You have to make very difficult choices. You have to find pride in your decision, instead of pride in all the stuff you have or all the things you can afford to do. You may drive a very old car (we are still driving my '93 Nissan Sentra - it takes a lickin' but keeps on tickin'!). We rarely buy new clothes (better for the pocketbook AND the environment!). I have taught myself to sew and mend. I have taught myself how to be a better and more logical cook. When someone asks us out to eat, and it's outside of the budget, we suggest they come over for coffee and dessert to hang out. We've rediscovered the fine art of conversation and playing games, instead of making every gathering over an overpriced meal.

We never buy new cars - ever.

We put money into a college savings fund every month, instead of paying for my girls to do competitive cheerleading and my son to be on a traveling sports team. My kids choose lesser expensive activities and community programs. If it's "free," we're all over it!

I do not "go shopping" for fun. If it's a budgeted need, we buy it.

I know this has been information overload. Remember, though, that you have to start somewhere. I'm a decade down the road. It was a slow process. Things have changed and evolved each and every year. We rework our budget annually. We have had changes in jobs and housing and children.

Start today, in some way. Start moving in that direction!


FireMom said...

*nods* One way that I came home was that we gave up cable until we could afford it again. Didn't miss it much either! We also ate at home more often (meal planning for two weeks at a time is AWESOME) and utilized "free" time spending stuff as opposed to shopping/etc. (The park, the library, etc.)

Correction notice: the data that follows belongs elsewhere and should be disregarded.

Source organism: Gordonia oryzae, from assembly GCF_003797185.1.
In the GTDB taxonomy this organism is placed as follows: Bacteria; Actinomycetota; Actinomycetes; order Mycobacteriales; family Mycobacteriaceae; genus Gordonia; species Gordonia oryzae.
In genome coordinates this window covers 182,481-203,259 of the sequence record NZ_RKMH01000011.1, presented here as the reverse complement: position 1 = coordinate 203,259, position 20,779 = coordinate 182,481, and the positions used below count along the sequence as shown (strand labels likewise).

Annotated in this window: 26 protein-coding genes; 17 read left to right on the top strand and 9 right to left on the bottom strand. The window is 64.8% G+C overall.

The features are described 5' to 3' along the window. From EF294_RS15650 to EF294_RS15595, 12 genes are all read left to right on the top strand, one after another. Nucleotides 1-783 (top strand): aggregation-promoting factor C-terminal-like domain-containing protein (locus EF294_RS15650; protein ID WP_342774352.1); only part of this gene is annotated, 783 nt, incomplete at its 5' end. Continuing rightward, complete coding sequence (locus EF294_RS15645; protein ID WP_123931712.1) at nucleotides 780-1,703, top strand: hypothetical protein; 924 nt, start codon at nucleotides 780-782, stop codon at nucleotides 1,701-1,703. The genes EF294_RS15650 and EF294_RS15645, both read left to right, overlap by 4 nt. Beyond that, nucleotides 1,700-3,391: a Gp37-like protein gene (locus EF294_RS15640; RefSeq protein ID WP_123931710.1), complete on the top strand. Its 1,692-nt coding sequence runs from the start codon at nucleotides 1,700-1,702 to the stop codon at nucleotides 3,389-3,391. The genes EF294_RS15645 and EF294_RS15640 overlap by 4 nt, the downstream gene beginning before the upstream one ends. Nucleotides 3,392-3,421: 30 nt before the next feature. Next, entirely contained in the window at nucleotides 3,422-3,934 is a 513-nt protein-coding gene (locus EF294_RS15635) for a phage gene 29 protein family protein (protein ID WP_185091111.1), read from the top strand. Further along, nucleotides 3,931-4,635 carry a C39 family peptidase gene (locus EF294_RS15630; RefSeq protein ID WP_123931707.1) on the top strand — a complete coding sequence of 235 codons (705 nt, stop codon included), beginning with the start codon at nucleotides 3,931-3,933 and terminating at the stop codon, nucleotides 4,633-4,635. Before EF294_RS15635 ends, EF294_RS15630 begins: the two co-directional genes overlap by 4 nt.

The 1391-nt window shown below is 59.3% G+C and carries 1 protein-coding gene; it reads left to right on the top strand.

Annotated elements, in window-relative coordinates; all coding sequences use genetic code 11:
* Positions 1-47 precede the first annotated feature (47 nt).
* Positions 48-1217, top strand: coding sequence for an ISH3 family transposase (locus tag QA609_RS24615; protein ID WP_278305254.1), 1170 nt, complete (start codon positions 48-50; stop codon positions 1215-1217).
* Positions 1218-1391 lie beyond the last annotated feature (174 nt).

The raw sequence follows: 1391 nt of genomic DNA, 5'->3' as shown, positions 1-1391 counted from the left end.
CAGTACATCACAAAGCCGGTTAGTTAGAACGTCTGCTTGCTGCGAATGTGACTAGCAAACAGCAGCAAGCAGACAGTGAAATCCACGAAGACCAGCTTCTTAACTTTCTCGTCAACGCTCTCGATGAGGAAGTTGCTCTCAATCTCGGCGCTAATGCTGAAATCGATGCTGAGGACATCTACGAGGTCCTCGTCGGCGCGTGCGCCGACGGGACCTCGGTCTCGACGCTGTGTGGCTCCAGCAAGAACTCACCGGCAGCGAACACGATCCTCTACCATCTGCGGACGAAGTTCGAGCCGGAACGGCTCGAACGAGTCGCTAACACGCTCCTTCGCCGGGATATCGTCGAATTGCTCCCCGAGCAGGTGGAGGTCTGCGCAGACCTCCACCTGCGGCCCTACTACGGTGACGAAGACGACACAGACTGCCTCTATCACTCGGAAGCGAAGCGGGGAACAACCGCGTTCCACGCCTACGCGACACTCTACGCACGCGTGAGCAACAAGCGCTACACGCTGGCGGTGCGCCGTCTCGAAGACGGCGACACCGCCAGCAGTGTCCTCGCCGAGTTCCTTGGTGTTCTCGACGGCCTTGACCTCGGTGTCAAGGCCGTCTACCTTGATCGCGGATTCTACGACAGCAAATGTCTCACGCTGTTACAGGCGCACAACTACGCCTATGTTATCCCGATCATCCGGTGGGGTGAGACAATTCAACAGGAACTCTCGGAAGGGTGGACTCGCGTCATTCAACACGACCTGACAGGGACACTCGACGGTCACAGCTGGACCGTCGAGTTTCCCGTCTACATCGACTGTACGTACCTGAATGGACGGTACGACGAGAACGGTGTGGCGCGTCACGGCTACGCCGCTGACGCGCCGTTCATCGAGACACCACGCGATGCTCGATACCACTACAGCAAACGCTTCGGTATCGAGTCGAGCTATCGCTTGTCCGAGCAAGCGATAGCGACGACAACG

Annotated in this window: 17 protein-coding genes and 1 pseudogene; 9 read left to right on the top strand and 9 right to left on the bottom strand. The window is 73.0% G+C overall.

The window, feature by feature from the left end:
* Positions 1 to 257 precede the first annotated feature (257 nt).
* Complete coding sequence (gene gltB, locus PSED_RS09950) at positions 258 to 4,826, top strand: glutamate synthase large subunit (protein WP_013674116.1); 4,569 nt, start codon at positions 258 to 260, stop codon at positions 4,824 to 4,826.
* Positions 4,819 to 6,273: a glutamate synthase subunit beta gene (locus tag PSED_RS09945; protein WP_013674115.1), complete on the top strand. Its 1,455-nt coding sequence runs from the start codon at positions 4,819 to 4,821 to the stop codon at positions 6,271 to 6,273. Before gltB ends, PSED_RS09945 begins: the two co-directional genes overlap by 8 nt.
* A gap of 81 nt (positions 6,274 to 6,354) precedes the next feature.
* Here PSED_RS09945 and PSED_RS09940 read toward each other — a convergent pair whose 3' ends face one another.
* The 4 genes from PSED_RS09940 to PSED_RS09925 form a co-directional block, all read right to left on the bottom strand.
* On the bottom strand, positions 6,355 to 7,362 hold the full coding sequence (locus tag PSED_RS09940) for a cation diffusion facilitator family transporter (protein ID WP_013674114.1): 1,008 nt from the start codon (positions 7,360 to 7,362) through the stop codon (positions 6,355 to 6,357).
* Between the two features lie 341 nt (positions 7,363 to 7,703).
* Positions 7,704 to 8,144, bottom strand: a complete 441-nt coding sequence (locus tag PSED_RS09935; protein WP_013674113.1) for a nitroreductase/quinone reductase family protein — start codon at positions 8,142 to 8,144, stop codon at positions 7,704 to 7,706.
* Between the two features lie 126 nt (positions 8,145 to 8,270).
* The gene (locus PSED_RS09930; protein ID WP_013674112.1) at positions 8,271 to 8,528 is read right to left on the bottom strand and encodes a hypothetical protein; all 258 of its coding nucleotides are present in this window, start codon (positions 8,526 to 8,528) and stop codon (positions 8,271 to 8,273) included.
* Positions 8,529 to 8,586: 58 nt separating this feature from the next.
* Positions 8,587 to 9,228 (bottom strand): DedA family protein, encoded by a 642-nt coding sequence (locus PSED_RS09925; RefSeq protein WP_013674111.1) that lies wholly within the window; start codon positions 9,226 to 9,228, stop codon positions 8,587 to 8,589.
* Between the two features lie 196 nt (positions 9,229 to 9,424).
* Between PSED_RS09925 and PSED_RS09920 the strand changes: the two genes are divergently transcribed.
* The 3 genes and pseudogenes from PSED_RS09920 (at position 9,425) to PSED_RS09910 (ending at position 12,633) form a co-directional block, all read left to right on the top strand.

It's totally possible. Husband didn't think it would be but it tooooootally is!


All very wonderful pieces of info. After checking the spending calculator, I realized we're not doing so badly on our budget!! YAY!! We're actually under the recommended amounts in a lot of areas!

Granted, we only have one child, but that gives us room/time to grow.

Thanks for sharing all of this!

Grace, Every Day said...

I'm raising my five one on income, and spending as much time as possible with them at home. When we started cutting costs, cable was first to go. After a year, I've contemplating reconnecting - but the KIDS tell me they don't want it. They feel like it's too distracting - so that development is worth every unspent penny!

We also quit buying sodas, except for very special occasions (like, "let's have a junk food night!") Granted, I spend a lot on milk, but we limit our liquids to water, OJ and some other juices (when they're on sale). I rarely buy anything at the store unless it's on sale, and that's become ingrained in the kids' understanding of what's on the shelves at home.

I drive an old Suburban and love it, and have been blessed to be given other vehicles to use.

We don't pay for garbage pick up, even though it's a pain. I take our stuff to the dump (and we take recycling, too). It's inconvenient, but it's $30 a month.

I could do better, but like you said, it's a slow process. Thanks for your details - they inspire me!